You might say it is my age, but I have always looked at the world through an emotional blur. I count this as a gift that includes observation, memory, and a propensity for nostalgia. It makes me do things like hastily pull to the curb, a quick glance in the rearview mirror hoping that an outraged driver is not about to plow into the rear of my car. This was the rash move I made the other day. I caught sight of a bungalow that called to my imagination. Blinker on, I left the car running while I took the photographs you find here. Blinker on, I left the car running while I took the photographs you find here. The watercolor app on my phone helps cover up the work this house needs, and also helps us imagine the American story we connect to bungalow architecture.
Here is a direct quote and brief example from my research on the bungalow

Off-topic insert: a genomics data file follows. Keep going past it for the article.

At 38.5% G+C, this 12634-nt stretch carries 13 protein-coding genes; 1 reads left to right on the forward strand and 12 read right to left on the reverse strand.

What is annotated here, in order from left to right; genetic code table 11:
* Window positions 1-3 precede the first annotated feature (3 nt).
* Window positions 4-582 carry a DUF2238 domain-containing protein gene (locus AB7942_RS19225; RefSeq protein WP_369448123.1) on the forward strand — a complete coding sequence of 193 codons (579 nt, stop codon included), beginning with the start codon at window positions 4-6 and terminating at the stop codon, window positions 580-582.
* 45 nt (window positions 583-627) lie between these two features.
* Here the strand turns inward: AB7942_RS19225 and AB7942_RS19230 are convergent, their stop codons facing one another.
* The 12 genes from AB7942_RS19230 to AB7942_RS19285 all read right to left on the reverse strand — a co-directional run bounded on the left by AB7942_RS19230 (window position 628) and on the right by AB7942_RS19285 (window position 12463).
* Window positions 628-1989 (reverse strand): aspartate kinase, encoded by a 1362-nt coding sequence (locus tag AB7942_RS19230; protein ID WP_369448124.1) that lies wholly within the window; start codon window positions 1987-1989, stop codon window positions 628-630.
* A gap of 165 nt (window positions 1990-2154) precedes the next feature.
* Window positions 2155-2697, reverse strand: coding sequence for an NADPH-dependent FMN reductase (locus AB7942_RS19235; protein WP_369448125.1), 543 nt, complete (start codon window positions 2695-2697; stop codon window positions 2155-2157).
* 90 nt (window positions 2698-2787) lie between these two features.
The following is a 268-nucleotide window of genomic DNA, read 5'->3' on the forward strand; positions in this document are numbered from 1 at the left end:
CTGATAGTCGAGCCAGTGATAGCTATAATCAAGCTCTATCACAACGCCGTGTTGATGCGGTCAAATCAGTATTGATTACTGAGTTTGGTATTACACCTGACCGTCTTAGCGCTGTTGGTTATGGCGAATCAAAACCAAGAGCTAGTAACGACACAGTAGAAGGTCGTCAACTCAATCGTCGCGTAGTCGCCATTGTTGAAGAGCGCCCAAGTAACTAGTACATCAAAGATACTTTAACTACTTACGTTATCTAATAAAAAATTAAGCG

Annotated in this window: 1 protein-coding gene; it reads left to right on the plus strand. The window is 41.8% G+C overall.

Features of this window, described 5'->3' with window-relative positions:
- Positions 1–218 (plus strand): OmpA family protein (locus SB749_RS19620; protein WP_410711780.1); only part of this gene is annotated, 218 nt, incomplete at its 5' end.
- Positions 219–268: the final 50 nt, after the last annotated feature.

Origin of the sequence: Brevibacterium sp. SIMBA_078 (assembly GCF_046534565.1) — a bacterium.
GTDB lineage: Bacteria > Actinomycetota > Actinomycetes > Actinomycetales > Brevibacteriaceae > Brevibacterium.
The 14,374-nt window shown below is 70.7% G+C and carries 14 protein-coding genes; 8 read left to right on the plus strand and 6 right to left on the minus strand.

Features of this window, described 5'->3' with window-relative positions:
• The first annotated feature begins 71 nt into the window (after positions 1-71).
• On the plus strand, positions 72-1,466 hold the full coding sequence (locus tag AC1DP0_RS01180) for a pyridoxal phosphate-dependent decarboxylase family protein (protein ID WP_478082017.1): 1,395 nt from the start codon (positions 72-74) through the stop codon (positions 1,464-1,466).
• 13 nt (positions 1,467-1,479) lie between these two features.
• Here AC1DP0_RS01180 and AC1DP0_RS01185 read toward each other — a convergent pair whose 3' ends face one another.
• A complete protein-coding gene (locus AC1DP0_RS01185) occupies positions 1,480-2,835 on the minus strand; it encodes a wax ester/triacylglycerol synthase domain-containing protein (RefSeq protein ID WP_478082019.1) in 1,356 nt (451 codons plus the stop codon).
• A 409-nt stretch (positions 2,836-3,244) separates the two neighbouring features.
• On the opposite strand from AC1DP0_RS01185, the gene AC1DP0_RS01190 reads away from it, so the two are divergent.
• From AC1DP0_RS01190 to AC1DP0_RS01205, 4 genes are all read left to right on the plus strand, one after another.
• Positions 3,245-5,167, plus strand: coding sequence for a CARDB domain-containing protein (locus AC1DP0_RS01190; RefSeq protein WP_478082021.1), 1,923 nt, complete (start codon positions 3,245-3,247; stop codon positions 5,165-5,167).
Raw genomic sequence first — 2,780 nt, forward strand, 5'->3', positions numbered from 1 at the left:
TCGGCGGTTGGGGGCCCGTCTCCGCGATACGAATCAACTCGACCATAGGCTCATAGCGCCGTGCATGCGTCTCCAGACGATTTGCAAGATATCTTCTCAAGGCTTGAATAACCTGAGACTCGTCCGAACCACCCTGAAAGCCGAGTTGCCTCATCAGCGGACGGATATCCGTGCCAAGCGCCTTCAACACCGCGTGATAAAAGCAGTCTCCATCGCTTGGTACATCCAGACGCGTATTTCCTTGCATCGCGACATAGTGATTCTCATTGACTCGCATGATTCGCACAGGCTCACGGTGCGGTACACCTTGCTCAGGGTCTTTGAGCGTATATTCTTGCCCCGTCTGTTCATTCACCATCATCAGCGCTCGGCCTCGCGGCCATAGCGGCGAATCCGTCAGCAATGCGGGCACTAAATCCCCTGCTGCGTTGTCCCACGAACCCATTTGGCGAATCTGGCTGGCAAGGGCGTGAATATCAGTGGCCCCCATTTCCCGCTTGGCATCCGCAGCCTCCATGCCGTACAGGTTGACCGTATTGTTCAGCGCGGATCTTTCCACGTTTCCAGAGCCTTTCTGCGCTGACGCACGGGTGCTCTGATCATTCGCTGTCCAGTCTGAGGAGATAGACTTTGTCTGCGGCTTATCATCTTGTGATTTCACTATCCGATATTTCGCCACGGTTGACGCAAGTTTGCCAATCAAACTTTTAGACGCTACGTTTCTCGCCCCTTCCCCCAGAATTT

At the turn of the century bungalows took America by storm. These small houses, some costing as little as $900, helped fulfill many Americans’ wishes for their own home, equipped with all the latest conveniences. Central to the bungalow’s popularity was the idea that simplicity and artistry could harmonize in one affordable house. The mania for bungalows marked a rare occasion in which serious architecture was found outside the realm of the rich. Bungalows allowed people of modest means to achieve something they had long sought: respectability. With its special features – style, convenience, simplicity, sound construction, and excellent plumbing – the bungalow filled more than the need for shelter. It provided fulfillment of the American dream.